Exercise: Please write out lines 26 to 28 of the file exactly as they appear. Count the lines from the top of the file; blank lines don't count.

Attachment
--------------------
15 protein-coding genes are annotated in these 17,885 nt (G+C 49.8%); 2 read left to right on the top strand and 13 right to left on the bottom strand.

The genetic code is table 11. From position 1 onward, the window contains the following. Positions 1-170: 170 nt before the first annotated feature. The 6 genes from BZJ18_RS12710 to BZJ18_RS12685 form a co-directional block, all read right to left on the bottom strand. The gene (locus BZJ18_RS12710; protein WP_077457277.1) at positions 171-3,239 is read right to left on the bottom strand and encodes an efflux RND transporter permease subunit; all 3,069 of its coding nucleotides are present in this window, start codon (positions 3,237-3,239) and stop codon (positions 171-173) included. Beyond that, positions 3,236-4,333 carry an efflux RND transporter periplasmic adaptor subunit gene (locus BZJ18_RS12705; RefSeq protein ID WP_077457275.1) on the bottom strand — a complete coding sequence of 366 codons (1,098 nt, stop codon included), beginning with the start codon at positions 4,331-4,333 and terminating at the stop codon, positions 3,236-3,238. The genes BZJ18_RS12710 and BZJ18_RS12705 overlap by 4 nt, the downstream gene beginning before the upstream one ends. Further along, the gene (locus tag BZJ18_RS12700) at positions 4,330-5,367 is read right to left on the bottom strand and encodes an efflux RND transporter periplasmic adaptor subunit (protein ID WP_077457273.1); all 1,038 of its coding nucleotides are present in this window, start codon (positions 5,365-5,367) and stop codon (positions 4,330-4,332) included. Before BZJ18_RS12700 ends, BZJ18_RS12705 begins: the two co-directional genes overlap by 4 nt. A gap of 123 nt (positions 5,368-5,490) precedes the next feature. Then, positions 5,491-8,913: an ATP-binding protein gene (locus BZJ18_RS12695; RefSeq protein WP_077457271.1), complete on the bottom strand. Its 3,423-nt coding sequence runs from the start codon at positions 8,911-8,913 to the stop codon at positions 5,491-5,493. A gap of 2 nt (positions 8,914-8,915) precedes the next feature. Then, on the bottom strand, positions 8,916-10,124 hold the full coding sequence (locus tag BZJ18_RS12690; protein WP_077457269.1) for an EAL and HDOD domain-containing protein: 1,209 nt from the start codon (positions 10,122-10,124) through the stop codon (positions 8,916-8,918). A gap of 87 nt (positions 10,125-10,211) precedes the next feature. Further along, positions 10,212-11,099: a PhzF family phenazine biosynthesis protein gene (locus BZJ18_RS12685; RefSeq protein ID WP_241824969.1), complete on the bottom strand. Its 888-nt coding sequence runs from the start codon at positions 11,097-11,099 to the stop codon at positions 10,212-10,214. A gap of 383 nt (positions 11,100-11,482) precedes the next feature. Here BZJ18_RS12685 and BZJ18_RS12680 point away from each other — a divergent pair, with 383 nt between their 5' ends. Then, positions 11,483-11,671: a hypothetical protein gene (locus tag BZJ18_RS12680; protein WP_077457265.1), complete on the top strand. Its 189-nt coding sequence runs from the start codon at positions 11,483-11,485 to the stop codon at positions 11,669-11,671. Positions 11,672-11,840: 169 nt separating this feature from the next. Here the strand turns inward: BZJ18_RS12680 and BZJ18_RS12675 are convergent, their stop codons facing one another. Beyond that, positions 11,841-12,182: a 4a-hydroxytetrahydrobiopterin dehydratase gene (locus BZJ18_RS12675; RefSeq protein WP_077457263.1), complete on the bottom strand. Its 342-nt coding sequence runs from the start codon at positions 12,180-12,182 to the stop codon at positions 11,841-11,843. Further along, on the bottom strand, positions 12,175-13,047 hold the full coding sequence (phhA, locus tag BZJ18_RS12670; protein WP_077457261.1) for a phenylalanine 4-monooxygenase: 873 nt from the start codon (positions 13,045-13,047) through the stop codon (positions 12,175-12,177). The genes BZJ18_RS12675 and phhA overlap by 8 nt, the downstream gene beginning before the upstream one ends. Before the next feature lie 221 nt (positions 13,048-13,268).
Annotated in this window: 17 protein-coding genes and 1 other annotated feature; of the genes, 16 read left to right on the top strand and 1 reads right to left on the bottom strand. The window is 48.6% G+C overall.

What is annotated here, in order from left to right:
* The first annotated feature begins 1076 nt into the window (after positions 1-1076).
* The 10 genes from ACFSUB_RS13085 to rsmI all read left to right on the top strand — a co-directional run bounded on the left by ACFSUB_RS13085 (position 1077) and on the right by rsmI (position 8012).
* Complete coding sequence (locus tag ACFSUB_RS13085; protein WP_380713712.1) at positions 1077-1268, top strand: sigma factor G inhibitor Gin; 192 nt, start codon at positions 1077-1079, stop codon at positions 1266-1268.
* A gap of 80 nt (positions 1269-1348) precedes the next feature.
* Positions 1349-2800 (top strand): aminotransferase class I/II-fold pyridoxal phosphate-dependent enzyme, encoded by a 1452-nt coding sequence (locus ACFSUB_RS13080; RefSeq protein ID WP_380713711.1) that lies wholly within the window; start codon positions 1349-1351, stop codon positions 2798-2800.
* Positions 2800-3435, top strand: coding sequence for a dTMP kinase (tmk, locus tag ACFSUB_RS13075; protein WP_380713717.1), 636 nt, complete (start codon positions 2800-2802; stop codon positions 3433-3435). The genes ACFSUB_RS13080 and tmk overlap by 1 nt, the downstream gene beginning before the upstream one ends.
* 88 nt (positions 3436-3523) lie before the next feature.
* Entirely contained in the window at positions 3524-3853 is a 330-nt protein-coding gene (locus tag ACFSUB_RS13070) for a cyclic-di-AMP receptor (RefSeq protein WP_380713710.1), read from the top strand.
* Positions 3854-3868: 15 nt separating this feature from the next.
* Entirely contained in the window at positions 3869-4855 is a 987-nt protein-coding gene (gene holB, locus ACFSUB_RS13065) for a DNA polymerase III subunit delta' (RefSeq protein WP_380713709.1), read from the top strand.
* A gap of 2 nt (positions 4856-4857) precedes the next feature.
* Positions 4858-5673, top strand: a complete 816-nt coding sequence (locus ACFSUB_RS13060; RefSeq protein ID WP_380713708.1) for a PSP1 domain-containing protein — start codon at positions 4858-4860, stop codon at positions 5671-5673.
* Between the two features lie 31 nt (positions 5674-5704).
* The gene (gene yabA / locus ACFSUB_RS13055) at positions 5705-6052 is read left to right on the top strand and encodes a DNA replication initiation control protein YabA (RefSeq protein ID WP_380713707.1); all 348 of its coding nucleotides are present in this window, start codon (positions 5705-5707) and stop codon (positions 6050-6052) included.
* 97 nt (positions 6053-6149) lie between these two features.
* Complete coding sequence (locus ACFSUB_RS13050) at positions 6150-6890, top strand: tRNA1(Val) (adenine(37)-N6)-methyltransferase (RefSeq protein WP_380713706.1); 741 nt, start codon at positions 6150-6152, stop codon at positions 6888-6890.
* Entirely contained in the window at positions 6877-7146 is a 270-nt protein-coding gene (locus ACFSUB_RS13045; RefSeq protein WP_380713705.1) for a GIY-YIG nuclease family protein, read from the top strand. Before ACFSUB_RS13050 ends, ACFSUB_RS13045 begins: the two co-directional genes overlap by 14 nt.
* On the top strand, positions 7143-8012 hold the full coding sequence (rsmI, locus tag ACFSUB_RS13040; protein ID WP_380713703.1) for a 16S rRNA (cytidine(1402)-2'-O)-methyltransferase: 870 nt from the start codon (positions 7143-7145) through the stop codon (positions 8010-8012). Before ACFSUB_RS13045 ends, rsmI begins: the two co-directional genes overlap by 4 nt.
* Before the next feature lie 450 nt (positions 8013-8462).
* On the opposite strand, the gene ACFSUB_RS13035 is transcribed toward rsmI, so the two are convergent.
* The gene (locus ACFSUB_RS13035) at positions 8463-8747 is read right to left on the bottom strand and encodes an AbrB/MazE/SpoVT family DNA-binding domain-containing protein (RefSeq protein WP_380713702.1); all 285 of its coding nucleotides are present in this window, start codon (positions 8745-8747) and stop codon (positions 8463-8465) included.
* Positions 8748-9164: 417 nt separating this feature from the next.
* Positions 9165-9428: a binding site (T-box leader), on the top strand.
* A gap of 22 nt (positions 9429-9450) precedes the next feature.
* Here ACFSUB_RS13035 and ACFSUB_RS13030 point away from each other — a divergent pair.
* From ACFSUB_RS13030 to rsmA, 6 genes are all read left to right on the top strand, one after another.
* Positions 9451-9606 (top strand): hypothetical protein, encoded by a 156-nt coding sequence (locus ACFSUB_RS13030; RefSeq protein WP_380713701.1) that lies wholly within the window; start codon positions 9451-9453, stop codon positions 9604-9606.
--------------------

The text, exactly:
* Positions 8748-9164: 417 nt separating this feature from the next.
* Positions 9165-9428: a binding site (T-box leader), on the top strand.
* A gap of 22 nt (positions 9429-9450) precedes the next feature.